Today’s readings (click below to open in new tab/window):
Psalms 63; 149, Zechariah 14:12-21, Philippians 2:1-11, Luke 19:41-48
The media often portrays Christians as some sort of monolithic hive-mind, acting and reacting in unison. The truth is, we are all over the map on social and political issues, and understanding or representing anything deeper than a caricature of us takes more work and nuanced thought than the average broadcaster or viewer will invest.
The fault may be partially our own. We each have an assumption of what it means to be Christian, and by default tend to project it onto other Christians until they prove otherwise. Now that doesn’t mean we necessarily buy into the definition we are projecting; some of us assume other Christians will agree with us, and others assume we will be opposed on some issues. It can be tempting to say someone isn’t a “real” Christian if they think differently than we do, or to quickly make it clear we aren’t one of “those” Christians. Either way, too often we limit what it means to be Christian, making it that much easier to stereotype us.
In his letter to the Philippians, Paul advises them to “be of the same mind, having the same love, being in full accord and of one mind.” In our diversity, have we betrayed that advice? Is it any longer possible for the diverse universe of Christians to be in “full accord?” It is if we look at how Paul defined it:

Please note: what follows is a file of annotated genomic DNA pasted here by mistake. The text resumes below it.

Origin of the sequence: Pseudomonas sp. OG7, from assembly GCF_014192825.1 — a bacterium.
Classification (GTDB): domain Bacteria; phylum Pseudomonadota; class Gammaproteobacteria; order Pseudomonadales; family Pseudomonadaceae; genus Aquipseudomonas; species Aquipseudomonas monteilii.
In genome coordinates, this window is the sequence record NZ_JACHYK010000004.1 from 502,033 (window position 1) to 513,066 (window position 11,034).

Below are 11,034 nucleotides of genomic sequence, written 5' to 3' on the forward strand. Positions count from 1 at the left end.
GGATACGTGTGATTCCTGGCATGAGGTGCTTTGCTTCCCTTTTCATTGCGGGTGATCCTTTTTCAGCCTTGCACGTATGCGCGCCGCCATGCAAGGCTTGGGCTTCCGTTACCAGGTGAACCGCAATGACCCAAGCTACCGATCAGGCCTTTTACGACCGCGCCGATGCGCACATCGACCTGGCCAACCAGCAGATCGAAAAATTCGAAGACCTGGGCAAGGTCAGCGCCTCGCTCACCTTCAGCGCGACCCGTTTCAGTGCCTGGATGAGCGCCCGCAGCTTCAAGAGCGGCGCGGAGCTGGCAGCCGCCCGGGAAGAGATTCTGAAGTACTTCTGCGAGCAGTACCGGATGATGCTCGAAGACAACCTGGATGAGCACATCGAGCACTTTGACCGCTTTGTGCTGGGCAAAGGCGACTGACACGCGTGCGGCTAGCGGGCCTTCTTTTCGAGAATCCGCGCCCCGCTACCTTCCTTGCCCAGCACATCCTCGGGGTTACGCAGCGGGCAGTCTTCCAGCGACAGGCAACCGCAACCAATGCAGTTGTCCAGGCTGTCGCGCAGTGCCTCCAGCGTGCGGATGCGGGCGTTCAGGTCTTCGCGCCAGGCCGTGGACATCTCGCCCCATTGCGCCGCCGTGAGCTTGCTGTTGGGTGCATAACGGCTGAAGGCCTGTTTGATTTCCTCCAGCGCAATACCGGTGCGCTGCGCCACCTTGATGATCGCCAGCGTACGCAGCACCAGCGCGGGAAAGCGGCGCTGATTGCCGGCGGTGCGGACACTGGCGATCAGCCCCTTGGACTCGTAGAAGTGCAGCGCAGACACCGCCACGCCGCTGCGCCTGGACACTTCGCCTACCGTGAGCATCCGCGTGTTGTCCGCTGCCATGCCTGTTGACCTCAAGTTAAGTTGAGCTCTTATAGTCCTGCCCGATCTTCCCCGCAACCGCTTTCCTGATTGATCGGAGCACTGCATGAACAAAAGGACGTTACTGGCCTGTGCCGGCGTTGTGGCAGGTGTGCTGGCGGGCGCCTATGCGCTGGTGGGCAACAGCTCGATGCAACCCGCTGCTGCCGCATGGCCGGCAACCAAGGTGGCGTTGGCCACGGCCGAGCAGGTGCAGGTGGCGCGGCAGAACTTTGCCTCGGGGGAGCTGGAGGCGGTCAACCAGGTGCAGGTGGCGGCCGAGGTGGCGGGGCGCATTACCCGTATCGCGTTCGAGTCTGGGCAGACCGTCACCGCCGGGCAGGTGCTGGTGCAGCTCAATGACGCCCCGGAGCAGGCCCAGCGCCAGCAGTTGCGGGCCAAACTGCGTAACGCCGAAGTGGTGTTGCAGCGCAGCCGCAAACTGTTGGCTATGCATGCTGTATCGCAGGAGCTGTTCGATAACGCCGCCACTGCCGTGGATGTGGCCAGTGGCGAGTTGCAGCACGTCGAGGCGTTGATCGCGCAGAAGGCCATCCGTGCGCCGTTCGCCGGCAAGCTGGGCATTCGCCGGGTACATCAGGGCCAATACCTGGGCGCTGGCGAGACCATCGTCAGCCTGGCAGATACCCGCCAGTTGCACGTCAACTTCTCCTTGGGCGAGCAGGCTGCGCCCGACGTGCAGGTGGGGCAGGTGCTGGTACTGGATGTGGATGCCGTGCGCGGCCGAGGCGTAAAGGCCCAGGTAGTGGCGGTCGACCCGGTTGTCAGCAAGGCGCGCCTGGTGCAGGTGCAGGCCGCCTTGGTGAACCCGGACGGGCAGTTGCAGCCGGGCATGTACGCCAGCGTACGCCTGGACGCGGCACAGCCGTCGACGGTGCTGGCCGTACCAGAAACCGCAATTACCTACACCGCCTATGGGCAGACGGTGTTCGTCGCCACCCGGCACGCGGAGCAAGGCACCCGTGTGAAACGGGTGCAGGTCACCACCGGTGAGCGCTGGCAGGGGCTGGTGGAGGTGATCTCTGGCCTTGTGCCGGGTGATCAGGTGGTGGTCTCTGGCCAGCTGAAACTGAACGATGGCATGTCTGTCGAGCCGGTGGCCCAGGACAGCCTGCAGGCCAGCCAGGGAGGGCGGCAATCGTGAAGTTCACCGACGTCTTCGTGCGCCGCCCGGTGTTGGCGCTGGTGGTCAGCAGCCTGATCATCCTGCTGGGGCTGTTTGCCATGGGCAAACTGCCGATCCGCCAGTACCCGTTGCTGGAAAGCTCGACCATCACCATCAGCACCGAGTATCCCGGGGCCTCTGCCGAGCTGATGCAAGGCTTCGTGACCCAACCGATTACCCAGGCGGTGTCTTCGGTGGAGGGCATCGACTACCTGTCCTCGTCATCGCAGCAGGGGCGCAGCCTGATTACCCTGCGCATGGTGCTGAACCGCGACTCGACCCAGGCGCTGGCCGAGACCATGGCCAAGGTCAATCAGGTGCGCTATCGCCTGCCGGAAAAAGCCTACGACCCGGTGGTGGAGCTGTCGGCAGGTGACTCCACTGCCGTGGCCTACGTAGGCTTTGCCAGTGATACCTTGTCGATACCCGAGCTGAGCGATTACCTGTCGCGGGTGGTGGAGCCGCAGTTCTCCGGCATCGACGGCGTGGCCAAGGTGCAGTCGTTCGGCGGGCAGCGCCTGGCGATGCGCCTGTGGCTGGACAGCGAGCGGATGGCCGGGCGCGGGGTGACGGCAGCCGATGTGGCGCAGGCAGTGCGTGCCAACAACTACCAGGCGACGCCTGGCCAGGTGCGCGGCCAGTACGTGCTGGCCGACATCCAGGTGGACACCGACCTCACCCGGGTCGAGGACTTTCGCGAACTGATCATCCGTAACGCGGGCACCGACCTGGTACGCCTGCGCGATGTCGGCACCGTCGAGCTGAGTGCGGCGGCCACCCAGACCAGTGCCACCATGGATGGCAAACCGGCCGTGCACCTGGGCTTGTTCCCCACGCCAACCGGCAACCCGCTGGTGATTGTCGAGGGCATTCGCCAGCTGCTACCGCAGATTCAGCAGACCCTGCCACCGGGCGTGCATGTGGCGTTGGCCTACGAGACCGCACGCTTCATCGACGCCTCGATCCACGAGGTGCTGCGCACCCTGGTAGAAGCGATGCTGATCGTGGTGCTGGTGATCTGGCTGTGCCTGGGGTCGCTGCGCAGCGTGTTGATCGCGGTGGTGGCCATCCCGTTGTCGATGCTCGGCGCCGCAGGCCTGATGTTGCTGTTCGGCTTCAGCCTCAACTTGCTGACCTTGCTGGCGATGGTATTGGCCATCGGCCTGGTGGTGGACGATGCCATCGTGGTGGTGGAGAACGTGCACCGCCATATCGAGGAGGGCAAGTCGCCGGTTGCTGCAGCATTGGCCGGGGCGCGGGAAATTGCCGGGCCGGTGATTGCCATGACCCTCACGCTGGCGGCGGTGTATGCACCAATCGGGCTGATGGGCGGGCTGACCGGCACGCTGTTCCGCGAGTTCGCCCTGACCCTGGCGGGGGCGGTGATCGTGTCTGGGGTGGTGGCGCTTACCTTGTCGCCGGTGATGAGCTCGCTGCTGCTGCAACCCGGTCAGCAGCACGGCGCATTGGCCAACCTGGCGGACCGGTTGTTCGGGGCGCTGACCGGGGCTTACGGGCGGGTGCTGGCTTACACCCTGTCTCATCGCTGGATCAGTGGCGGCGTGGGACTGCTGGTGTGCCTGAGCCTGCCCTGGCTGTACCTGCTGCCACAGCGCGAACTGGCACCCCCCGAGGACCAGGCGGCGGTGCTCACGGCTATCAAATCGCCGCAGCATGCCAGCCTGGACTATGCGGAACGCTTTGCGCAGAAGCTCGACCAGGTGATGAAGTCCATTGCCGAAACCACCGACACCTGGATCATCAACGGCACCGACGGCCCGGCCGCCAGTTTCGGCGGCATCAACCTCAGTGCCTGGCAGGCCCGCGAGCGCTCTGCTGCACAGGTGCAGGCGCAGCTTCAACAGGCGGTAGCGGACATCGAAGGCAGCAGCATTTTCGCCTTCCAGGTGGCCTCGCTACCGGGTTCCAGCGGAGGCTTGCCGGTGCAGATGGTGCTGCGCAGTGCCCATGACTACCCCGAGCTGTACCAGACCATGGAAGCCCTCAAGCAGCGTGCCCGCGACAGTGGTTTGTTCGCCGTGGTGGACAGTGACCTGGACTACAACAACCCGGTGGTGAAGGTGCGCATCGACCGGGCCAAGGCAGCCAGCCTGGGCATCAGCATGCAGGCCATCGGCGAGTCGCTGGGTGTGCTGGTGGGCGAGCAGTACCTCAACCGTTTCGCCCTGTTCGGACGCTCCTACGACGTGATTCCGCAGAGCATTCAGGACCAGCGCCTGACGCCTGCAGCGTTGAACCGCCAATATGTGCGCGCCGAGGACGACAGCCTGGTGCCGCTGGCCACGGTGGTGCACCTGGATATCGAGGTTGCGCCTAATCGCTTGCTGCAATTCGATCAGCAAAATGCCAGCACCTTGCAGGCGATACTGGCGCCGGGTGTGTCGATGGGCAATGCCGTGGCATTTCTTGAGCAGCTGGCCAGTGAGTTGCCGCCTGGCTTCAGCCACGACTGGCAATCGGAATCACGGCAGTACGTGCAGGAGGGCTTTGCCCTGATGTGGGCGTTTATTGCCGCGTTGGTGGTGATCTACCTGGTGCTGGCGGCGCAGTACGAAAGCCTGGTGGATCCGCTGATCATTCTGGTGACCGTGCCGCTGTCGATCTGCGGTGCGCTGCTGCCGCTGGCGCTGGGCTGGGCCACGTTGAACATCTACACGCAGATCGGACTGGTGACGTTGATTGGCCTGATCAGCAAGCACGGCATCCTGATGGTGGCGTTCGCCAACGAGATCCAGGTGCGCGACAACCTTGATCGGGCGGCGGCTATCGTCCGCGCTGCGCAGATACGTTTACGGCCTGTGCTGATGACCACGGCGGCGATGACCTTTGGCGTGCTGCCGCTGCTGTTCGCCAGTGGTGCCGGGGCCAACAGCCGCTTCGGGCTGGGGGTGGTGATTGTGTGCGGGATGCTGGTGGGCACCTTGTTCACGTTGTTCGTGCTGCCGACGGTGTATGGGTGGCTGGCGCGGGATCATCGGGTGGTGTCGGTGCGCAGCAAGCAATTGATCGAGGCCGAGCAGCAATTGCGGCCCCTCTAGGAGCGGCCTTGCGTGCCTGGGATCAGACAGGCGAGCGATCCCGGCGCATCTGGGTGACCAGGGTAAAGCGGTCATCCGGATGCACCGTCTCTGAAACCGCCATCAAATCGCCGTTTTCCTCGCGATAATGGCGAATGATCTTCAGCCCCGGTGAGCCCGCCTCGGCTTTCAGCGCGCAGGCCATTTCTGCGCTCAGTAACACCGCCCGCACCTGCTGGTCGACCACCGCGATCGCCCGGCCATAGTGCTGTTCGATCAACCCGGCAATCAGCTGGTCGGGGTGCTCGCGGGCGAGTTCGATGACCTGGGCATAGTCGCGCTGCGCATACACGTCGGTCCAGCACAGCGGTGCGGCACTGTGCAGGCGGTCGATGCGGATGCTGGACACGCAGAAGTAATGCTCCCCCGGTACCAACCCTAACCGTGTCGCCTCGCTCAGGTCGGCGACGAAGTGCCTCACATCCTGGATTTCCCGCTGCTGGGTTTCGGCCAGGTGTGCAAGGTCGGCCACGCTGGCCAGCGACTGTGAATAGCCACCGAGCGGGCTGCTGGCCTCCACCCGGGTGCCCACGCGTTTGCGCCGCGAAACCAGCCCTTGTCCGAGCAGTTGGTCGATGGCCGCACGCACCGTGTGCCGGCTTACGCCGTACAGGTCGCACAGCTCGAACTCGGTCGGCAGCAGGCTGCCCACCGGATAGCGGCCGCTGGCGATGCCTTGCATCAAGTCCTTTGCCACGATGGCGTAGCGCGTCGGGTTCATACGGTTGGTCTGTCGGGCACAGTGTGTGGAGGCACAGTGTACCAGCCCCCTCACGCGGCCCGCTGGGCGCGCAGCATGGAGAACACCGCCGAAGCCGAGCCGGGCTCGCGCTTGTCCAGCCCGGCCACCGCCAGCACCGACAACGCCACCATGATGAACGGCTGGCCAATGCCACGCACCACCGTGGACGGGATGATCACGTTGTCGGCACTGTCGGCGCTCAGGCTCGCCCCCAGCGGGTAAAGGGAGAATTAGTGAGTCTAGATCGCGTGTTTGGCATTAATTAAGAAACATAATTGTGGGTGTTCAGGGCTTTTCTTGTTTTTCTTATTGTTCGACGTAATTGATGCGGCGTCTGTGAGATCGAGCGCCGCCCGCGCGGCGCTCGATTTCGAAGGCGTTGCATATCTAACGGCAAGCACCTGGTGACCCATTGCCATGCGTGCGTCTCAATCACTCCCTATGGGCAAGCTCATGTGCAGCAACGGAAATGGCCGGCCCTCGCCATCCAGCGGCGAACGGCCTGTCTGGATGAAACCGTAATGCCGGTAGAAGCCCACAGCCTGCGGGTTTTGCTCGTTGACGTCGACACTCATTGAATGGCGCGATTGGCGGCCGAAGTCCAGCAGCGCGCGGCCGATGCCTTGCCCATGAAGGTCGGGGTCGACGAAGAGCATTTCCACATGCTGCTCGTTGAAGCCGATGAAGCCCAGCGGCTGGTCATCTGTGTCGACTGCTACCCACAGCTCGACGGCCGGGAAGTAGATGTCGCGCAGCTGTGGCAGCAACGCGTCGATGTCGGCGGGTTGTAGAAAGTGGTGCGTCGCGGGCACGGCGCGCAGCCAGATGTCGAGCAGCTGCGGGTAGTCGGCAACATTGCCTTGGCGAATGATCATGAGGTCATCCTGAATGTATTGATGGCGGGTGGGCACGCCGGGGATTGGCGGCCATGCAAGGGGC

Do nothing from selfish ambition or conceit, but in humility regard others as better than yourselves. Let each of you look not to your own interests, but to the interests of others.
There isn’t one word of dogma in there. No specific religious practice. It says to look out for others first. That means listening more than convincing. Learning more than preaching. Serving more than insisting. Loving more than condemning. If I’m putting you first, and you’re putting me first, we aren’t even agreeing on who is first – but we are acting in accord. Following Christ isn’t about insisting others believe exactly as we do, but on serving them exactly as we believe Christ would have us do.
Comfort: You can love and serve Christians who think differently than you do.
Challenge: You have to love and serve Christians who think differently than you do.
Prayer: Lord, teach me to be your humble servant to all people. Amen.
Discussion: Beyond accepting Jesus, do you think there is a minimum set of beliefs necessary to be a Christian?
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